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1.2 – Medical Documentation Requirements

If you are applying for a CDL Permit; or are renewing, upgrading, adding endorsements to a CDL; or transferring a CDL from another state, you are required to provide information to the Bureau of Motor Vehicles regarding the type of commercial motor vehicle operation you drive in or expect to drive in with your CDL.

Drivers operating in certain types of commerce will be required to submit a current medical examiner’s certificate and/or any medical variance documents that you have been issued (i.e., Vision, Skills Performance, or other exemptions) to your Bureau of Motor Vehicles to obtain a “certified” medical status as part of your driving record. You must contact the Bureau of Motor Vehicles to obtain information regarding the requirement for submitting these documents.

If you are required to have a ”certified” medical status and fail to provide and keep up-to-date your medical examiner’s certificate you become ”not-certified” and may lose your CDL.

For the purpose of complying with the new requirements for medical certification, it is important to know how you are using the CMV. The following information will help you decide how to self-certify:

1.2.1 – Interstate or Intrastate Commerce

Do you, or will you, use a CDL to operate a CMV in interstate or intrastate commerce?

Interstate commerce is when you drive a CMV:

  • From one State to another State or a foreign country;
  • Between two places within a State, but during part of the trip, the CMV crosses into another State or foreign country; or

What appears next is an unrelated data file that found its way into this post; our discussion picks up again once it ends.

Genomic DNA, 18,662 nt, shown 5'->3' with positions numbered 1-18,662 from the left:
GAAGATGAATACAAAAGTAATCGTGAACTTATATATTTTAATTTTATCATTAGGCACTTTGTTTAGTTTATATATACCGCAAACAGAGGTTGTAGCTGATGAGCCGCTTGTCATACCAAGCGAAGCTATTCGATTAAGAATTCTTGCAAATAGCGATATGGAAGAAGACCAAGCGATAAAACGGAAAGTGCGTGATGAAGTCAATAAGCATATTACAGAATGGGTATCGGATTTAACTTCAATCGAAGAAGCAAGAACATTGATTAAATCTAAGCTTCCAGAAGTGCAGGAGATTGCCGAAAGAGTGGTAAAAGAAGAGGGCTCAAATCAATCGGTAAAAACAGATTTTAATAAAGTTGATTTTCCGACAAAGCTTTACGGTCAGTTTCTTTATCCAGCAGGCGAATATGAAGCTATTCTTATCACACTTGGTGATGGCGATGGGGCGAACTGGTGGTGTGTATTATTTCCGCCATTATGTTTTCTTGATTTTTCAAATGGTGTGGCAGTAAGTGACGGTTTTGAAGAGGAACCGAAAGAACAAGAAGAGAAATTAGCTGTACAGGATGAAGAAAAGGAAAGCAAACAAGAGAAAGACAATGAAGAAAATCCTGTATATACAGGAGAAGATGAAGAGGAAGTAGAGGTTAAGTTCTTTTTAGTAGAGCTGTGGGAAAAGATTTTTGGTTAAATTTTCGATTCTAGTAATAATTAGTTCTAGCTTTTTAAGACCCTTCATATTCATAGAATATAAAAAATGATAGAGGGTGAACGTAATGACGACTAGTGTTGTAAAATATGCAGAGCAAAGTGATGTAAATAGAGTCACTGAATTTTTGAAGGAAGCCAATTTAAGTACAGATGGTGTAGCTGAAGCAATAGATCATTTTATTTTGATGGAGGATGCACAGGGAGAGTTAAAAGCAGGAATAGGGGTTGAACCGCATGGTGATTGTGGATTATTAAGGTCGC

• Between two places within a State, but the cargo or passengers are part of a trip that began or will end in another State or foreign country.

Intrastate commerce is when you drive a CMV within a State and you do not meet any of the descriptions above for interstate commerce.

If you operate in both intrastate commerce and interstate commerce, you must choose interstate commerce.

1.2.2 – Inter/Intrastate Commerce: Status Non- excepted or Excepted?

Once you decide whether you will operate in interstate commerce or intrastate commerce, you must decide whether you will operate (or expect to operate) in a non-excepted or excepted status. This decision will tell you to which of the four types of commerce you must self-certify.

Interstate Commerce:

You operate in excepted interstate commerce when you drive a CMV in interstate commerce only for the following excepted activities:

  • To transport school children and/or school staff between home and school;
  • As Federal, State or local government employees;
  • To transport human corpses or sick or injured persons;
  • Fire truck or rescue vehicle drivers during emergencies and other related activities;